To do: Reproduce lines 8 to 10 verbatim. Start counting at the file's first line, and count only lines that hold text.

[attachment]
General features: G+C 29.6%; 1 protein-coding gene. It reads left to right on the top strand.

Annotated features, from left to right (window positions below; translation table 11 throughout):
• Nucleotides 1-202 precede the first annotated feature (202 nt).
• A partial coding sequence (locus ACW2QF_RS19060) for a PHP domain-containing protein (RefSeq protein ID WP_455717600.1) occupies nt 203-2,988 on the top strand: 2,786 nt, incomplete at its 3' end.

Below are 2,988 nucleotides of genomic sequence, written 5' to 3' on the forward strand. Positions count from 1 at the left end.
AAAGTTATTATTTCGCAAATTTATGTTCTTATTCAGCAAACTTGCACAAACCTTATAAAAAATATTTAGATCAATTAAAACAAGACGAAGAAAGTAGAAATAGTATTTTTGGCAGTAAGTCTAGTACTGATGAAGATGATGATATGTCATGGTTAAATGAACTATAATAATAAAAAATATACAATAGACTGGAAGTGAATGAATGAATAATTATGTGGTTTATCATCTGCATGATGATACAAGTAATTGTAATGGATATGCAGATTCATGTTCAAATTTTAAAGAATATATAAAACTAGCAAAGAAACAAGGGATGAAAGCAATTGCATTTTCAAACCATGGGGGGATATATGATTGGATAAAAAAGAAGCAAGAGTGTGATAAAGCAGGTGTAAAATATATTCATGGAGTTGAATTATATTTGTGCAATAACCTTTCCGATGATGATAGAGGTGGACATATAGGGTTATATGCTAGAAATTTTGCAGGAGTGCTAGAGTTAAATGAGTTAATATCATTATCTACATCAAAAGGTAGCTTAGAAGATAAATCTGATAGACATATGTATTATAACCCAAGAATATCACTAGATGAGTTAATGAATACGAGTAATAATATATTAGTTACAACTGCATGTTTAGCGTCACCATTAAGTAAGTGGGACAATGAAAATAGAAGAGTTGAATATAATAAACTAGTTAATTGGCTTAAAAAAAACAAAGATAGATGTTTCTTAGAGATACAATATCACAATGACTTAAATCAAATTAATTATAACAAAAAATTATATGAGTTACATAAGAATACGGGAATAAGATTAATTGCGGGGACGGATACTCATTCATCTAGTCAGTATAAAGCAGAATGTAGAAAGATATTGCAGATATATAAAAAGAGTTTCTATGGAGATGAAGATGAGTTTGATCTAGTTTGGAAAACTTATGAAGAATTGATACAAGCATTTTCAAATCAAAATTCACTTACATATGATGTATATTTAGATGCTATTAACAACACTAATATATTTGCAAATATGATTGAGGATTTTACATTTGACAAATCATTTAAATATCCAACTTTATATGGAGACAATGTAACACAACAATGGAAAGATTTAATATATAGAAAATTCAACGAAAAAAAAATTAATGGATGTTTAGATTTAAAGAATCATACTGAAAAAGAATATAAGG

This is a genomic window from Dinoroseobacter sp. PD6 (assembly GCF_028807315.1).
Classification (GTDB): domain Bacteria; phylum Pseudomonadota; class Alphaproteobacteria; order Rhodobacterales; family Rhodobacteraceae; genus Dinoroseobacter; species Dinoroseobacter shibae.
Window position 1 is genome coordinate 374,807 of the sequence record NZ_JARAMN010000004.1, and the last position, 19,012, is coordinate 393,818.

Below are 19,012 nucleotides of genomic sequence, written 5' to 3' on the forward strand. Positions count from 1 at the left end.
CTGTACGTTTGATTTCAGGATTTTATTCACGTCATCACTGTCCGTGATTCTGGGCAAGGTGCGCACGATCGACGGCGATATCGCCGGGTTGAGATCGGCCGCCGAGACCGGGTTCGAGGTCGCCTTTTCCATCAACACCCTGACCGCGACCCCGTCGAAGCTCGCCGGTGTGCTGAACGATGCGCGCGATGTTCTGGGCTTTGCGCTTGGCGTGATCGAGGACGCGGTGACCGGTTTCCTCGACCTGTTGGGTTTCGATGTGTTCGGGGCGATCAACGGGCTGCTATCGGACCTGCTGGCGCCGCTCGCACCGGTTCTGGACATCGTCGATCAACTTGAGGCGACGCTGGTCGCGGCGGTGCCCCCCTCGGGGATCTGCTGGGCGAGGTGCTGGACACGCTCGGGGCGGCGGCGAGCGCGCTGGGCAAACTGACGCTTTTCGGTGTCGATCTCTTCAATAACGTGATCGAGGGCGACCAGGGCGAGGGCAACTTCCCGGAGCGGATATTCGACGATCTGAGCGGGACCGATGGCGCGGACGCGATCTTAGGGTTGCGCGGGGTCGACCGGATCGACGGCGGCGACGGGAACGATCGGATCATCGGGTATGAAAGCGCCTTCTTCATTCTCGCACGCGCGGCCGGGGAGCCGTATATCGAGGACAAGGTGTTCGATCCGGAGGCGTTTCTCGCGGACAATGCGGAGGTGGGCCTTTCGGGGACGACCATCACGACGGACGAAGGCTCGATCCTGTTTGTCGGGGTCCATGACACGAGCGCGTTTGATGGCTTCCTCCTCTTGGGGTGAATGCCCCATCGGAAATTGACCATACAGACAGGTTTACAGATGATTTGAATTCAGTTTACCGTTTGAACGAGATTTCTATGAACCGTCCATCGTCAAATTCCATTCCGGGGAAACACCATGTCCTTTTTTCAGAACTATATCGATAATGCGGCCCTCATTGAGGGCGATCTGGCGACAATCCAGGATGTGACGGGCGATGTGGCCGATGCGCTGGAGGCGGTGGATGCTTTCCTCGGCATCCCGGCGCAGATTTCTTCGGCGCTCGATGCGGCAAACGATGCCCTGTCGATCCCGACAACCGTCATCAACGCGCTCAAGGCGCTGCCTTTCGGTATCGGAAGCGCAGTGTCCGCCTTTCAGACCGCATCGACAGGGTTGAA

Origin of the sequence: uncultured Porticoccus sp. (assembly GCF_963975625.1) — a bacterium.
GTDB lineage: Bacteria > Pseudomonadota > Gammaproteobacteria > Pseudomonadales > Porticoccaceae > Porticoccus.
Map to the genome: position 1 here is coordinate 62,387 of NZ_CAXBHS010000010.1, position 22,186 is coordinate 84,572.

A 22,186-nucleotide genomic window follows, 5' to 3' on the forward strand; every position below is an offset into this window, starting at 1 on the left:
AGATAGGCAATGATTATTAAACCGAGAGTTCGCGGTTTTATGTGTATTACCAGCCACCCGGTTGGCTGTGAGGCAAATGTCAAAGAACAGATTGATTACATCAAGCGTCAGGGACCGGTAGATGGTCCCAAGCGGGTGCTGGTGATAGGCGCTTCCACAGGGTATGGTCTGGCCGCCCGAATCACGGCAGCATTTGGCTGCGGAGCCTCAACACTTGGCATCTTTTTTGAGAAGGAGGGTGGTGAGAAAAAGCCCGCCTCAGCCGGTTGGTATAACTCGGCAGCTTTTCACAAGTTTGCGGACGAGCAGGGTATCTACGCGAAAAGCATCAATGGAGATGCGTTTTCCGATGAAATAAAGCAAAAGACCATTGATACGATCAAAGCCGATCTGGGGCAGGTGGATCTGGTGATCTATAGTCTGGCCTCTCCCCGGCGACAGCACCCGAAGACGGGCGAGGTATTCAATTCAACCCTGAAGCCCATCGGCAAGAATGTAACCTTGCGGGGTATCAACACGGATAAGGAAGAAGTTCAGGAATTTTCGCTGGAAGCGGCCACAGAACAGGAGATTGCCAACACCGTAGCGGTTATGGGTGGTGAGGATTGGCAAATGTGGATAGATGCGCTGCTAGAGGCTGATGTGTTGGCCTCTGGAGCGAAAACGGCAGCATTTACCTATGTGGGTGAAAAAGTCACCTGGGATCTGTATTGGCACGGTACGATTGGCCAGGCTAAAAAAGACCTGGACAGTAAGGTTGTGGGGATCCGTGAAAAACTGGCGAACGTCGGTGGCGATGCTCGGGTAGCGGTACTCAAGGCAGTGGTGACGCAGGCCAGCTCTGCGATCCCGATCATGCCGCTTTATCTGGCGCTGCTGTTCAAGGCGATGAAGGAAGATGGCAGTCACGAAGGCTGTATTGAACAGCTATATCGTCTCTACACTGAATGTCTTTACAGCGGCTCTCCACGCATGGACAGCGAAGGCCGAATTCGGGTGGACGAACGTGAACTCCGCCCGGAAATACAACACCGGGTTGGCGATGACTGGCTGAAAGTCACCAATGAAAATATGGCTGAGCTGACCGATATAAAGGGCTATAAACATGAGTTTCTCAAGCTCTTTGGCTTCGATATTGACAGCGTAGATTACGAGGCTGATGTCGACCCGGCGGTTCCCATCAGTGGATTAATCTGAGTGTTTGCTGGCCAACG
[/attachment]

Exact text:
Classification (GTDB): domain Bacteria; phylum Pseudomonadota; class Alphaproteobacteria; order Rhodobacterales; family Rhodobacteraceae; genus Dinoroseobacter; species Dinoroseobacter shibae.
Window position 1 is genome coordinate 374,807 of the sequence record NZ_JARAMN010000004.1, and the last position, 19,012, is coordinate 393,818.

Below are 19,012 nucleotides of genomic sequence, written 5' to 3' on the forward strand. Positions count from 1 at the left end.